All the drugs that effectively treat AA have risks.  One must accept some risk to get some benefits.  In cases of MRI-documented AA, I believe one has to take either Toradol® or one of these two corticosteroids (methylprednisolone or dexamethasone).  Once you heal your ulcer you can probably safely use Toradol® by injection once a week.

Here are some non-prescription agents that may help you keep Toradol® or dexamethasone at a low, intermittent dose: ashwagandha, andrographis, whole adrenal gland (take in late afternoon)

Would your doctor give you injections in his office after your ulcers heal?  You probably can’t’ just quit Toradol?

Best wishes always,
Forest Tennant

Tennant Foundation,

I suffer from adhesive arachnoiditis, muscle spasms, tingling, numbness, inflammation, and severe pain. About six months ago I started having weakness of the legs and fatigued. After three class 1V laser treatment I no longer have weakness of the legs or fatigue. I am in the process of starting a Physiotherapy exercise program. I am determined not to let this disease beat me.

RS

ANSWER

Dear RS,

I’m delighted to hear your success with laser.  My delight is because there is the general belief that laser may not penetrate deep enough to reach the spinal canal.  I firmly believe that persons with MRI-documented AA should attempt electromagnetic therapies which are: (1) laser, (2) infrared, (3) radio wave frequency.  There are now devices called “PEMF” which stands for “pulsed electromagnetic frequency”.  Electromagnetic therapy usually enhances a 3-component medical protocol.  Please let us know about your successes.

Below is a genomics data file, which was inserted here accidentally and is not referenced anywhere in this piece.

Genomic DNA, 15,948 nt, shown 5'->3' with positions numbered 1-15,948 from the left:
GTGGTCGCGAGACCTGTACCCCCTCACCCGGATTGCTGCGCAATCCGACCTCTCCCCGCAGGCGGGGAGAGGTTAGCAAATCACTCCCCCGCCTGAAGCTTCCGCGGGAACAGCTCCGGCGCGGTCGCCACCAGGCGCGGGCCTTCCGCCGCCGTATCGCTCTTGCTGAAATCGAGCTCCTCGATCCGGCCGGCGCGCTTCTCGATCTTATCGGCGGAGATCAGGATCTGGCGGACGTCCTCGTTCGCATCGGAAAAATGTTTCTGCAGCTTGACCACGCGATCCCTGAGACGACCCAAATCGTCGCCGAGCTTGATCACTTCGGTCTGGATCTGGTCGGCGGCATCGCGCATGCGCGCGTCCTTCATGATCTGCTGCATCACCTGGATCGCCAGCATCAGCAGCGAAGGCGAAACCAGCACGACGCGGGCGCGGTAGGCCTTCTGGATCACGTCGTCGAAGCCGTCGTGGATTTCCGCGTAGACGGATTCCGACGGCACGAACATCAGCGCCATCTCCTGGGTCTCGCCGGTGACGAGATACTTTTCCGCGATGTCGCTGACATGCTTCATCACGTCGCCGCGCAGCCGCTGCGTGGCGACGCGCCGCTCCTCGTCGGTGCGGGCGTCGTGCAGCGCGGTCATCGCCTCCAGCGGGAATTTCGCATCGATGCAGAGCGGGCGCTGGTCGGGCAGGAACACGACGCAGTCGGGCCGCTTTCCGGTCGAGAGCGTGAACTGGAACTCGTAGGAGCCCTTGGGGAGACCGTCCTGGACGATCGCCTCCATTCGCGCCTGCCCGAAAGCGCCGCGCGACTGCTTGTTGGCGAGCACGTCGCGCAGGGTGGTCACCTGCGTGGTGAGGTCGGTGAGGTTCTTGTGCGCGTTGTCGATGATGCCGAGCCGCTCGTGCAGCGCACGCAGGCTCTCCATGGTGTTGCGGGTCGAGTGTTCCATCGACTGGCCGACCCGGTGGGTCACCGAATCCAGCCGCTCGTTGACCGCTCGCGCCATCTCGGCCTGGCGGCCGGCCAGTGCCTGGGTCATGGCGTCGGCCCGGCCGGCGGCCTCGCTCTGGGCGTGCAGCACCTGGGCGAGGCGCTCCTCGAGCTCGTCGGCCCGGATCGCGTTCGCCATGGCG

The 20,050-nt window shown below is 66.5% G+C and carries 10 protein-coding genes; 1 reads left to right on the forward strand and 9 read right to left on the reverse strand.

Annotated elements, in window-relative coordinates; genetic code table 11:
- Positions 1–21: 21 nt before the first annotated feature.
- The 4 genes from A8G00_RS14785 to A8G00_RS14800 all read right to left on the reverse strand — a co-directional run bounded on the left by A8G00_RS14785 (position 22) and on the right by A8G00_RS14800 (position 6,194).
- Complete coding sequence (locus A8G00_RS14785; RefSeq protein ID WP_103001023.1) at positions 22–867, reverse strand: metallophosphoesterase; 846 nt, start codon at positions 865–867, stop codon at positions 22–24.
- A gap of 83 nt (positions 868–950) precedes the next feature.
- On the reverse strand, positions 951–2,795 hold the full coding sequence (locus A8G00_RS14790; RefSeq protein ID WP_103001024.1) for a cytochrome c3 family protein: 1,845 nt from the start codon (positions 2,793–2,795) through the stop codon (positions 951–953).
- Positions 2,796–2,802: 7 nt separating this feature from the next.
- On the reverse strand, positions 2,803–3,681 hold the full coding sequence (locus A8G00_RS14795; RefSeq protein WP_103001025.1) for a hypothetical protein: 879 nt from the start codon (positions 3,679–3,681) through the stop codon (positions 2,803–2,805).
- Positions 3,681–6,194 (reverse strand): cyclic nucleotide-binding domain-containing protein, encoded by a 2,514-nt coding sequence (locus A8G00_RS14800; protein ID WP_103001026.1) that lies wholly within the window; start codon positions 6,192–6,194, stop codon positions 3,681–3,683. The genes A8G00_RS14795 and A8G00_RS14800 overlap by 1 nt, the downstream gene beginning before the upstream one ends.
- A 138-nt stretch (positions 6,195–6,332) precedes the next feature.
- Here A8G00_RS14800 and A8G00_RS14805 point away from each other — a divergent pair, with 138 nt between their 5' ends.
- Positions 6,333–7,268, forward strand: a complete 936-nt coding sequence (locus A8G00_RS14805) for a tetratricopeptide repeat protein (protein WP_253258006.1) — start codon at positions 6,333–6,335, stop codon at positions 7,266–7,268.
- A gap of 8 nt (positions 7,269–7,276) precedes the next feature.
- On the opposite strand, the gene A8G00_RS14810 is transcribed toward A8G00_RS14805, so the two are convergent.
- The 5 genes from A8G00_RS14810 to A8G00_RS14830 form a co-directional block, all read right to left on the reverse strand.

Best wishes always,
Forest Tennant

Tennant Foundation,

I had emailed a quick thank you with a donation to your Foundation but wanted to send you a more personalized one, too. Thank you so much for reviewing my MRI and sending me your feedback! You have given me hope and shown me a good plan to get better. My doctor prescribed a series of two Medrol® packs, and I am improving. She was very appreciative of the PDFs I forwarded her from your email and plans to share them other patients. I am so grateful that you are continuing to help people.

I’m not able to do very much right now, but I would love to volunteer with your organization if there’s anything I could do to help you.

Thank you for your help!  MT

ANSWER

Dear MT,

The best thing an AA patient can do is inform their physician, pharmacist, and other parties in their community, that AA exists and that it can be effectively treated.  You can easily help.  Our Foundation has just developed a brochure so that a volunteer, like you, can simply drop some off at local physicians, pharmacists, chiropractors, and physical therapists.   Just send us your address and we will send you the brochures.

Best wishes always,
Forest Tennant

Dear Dr. Tennant,

You very kindly read, and reported on, an MRI disc that I sent you a few years ago.

Based on one of the bulletins you sent out recently I asked to have an anti-nuclear antibody test, among other blood tests. It has come back positive with the advice to forward the result to “my consultant”! That’s you!!! They are mainly new young part-time doctors at the practice and one of them will have read your recommendations and made an assumption! The result is 1:80 speckled. Without knowing me, what does this imply please, and should I ask to see a specialist in the UK? Also, my immunoglobulins are irregular, and have been for years – but stable. IgA 0.6; IgG 4.9; IgM 3.9 (raised lambda). I am also pre-diabetic at 42 mmol/ mol. I have raised cholesterol.

Best wishes, and thank you for your help and advice, FW

ANSWER

Dear FW,

Persons with adhesive arachnoiditis (AA) frequently develop autoimmunity complications.  It is common in persons with AA to have a low, positive ANA titer and altered immunoglobulins.  Your abnormal tests call for a more aggressive anti-inflammation measures in your treatment protocol.  Spinal fluid flow exercises may keep autoimmunity from progressing Also, you will want to take some dietary measures to control your cholesterol and glucose.

Best wishes always,
Forest Tennant